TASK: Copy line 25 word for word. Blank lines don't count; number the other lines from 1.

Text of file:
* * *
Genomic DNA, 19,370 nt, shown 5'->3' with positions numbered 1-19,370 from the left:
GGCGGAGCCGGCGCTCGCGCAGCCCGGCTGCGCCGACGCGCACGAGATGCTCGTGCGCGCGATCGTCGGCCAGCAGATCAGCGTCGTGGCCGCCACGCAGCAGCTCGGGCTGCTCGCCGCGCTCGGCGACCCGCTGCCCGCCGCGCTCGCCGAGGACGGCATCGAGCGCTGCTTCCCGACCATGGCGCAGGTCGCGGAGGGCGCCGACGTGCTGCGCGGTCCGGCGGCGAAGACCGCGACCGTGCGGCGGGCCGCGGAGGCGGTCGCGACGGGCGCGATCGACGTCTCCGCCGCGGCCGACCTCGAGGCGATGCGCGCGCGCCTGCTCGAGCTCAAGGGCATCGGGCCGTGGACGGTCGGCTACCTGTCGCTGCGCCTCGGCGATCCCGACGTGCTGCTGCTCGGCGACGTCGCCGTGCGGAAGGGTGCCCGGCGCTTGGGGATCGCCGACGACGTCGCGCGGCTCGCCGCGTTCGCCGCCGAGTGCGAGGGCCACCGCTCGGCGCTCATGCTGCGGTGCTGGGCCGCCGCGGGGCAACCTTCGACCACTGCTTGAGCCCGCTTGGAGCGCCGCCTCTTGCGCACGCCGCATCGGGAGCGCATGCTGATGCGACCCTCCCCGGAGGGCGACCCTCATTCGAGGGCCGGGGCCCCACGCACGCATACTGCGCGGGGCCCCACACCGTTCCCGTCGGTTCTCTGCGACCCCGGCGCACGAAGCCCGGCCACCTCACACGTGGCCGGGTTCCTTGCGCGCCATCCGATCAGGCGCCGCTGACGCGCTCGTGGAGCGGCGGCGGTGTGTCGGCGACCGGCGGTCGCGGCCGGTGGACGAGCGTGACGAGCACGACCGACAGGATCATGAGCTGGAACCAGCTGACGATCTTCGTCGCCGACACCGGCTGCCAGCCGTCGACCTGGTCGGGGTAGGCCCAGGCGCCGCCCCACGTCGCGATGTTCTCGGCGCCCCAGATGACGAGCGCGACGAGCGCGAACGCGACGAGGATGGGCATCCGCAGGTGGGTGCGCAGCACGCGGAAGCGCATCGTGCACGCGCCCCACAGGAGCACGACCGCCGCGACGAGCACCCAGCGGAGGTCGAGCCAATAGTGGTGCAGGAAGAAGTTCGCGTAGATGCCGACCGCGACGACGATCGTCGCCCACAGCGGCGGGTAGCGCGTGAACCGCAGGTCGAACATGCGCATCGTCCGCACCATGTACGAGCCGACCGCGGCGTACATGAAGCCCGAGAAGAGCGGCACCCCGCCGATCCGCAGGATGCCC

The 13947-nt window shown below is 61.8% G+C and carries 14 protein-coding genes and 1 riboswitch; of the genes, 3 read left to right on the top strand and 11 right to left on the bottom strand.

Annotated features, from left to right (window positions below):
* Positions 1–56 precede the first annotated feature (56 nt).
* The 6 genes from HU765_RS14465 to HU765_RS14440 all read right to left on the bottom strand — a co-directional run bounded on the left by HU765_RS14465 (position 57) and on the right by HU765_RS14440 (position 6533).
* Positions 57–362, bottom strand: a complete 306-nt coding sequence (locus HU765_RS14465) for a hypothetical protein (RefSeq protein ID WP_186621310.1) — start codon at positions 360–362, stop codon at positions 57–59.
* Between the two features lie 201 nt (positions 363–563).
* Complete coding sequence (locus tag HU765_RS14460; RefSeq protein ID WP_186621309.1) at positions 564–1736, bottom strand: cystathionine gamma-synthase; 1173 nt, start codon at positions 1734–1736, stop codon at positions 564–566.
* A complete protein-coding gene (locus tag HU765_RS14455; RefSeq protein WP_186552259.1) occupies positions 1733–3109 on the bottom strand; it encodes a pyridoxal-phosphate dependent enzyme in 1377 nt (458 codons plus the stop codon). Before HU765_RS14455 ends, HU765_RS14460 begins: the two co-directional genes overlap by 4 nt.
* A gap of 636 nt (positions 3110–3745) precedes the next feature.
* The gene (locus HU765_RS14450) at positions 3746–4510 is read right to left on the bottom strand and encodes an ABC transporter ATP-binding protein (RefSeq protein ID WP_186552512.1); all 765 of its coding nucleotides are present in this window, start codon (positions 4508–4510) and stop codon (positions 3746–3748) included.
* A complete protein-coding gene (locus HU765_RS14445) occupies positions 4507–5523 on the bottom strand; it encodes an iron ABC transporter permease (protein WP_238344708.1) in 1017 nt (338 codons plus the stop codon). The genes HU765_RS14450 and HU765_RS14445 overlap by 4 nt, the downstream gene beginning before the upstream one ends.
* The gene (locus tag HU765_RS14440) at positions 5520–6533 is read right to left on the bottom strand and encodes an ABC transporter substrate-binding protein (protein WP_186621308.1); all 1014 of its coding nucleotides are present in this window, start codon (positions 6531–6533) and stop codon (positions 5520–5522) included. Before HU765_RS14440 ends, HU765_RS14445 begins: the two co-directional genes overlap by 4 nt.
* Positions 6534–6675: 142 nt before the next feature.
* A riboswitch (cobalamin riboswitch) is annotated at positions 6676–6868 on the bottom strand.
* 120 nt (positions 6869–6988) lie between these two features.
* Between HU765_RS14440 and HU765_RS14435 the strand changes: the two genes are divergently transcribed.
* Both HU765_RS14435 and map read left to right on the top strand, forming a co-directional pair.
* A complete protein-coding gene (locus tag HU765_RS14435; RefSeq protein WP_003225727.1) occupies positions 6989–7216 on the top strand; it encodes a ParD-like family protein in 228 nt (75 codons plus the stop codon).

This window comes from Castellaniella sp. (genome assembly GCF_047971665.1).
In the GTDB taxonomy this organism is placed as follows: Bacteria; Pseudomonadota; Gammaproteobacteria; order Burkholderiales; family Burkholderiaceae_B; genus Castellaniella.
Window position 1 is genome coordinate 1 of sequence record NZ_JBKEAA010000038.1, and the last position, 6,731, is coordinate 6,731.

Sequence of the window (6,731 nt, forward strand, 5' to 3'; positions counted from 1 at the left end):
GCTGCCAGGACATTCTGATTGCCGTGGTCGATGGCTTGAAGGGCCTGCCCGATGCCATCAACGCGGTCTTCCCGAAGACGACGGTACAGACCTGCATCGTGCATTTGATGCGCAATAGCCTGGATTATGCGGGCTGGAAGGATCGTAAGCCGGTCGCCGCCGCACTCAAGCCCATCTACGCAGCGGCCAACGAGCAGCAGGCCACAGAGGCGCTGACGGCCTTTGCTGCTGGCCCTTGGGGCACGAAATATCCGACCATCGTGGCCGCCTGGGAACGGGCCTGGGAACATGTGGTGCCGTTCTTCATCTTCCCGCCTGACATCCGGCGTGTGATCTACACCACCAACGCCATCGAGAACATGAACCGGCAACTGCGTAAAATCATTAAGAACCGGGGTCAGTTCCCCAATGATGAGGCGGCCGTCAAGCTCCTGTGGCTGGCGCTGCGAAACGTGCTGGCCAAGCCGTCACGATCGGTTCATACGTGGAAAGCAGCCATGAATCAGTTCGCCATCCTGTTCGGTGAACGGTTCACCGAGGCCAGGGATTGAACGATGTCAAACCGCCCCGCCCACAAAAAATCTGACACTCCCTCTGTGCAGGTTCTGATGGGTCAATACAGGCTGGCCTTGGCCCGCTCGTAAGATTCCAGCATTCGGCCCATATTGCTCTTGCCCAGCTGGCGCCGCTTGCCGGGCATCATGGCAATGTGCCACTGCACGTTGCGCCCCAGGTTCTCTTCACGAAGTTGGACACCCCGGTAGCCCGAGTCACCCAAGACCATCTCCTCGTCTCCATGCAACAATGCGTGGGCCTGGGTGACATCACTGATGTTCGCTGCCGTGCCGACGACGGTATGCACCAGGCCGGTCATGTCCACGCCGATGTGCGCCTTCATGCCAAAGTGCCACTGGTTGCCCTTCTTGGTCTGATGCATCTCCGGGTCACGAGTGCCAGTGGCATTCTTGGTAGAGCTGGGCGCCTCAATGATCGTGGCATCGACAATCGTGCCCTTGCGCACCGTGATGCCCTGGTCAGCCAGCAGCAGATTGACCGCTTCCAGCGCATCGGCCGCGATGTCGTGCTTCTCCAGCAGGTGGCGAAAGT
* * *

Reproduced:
GCTGCCAGGACATTCTGATTGCCGTGGTCGATGGCTTGAAGGGCCTGCCCGATGCCATCAACGCGGTCTTCCCGAAGACGACGGTACAGACCTGCATCGTGCATTTGATGCGCAATAGCCTGGATTATGCGGGCTGGAAGGATCGTAAGCCGGTCGCCGCCGCACTCAAGCCCATCTACGCAGCGGCCAACGAGCAGCAGGCCACAGAGGCGCTGACGGCCTTTGCTGCTGGCCCTTGGGGCACGAAATATCCGACCATCGTGGCCGCCTGGGAACGGGCCTGGGAACATGTGGTGCCGTTCTTCATCTTCCCGCCTGACATCCGGCGTGTGATCTACACCACCAACGCCATCGAGAACATGAACCGGCAACTGCGTAAAATCATTAAGAACCGGGGTCAGTTCCCCAATGATGAGGCGGCCGTCAAGCTCCTGTGGCTGGCGCTGCGAAACGTGCTGGCCAAGCCGTCACGATCGGTTCATACGTGGAAAGCAGCCATGAATCAGTTCGCCATCCTGTTCGGTGAACGGTTCACCGAGGCCAGGGATTGAACGATGTCAAACCGCCCCGCCCACAAAAAATCTGACACTCCCTCTGTGCAGGTTCTGATGGGTCAATACAGGCTGGCCTTGGCCCGCTCGTAAGATTCCAGCATTCGGCCCATATTGCTCTTGCCCAGCTGGCGCCGCTTGCCGGGCATCATGGCAATGTGCCACTGCACGTTGCGCCCCAGGTTCTCTTCACGAAGTTGGACACCCCGGTAGCCCGAGTCACCCAAGACCATCTCCTCGTCTCCATGCAACAATGCGTGGGCCTGGGTGACATCACTGATGTTCGCTGCCGTGCCGACGACGGTATGCACCAGGCCGGTCATGTCCACGCCGATGTGCGCCTTCATGCCAAAGTGCCACTGGTTGCCCTTCTTGGTCTGATGCATCTCCGGGTCACGAGTGCCAGTGGCATTCTTGGTAGAGCTGGGCGCCTCAATGATCGTGGCATCGACAATCGTGCCCTTGCGCACCGTGATGCCCTGGTCAGCCAGCAGCAGATTGACCGCTTCCAGCGCATCGGCCGCGATGTCGTGCTTCTCCAGCAGGTGGCGAAAGT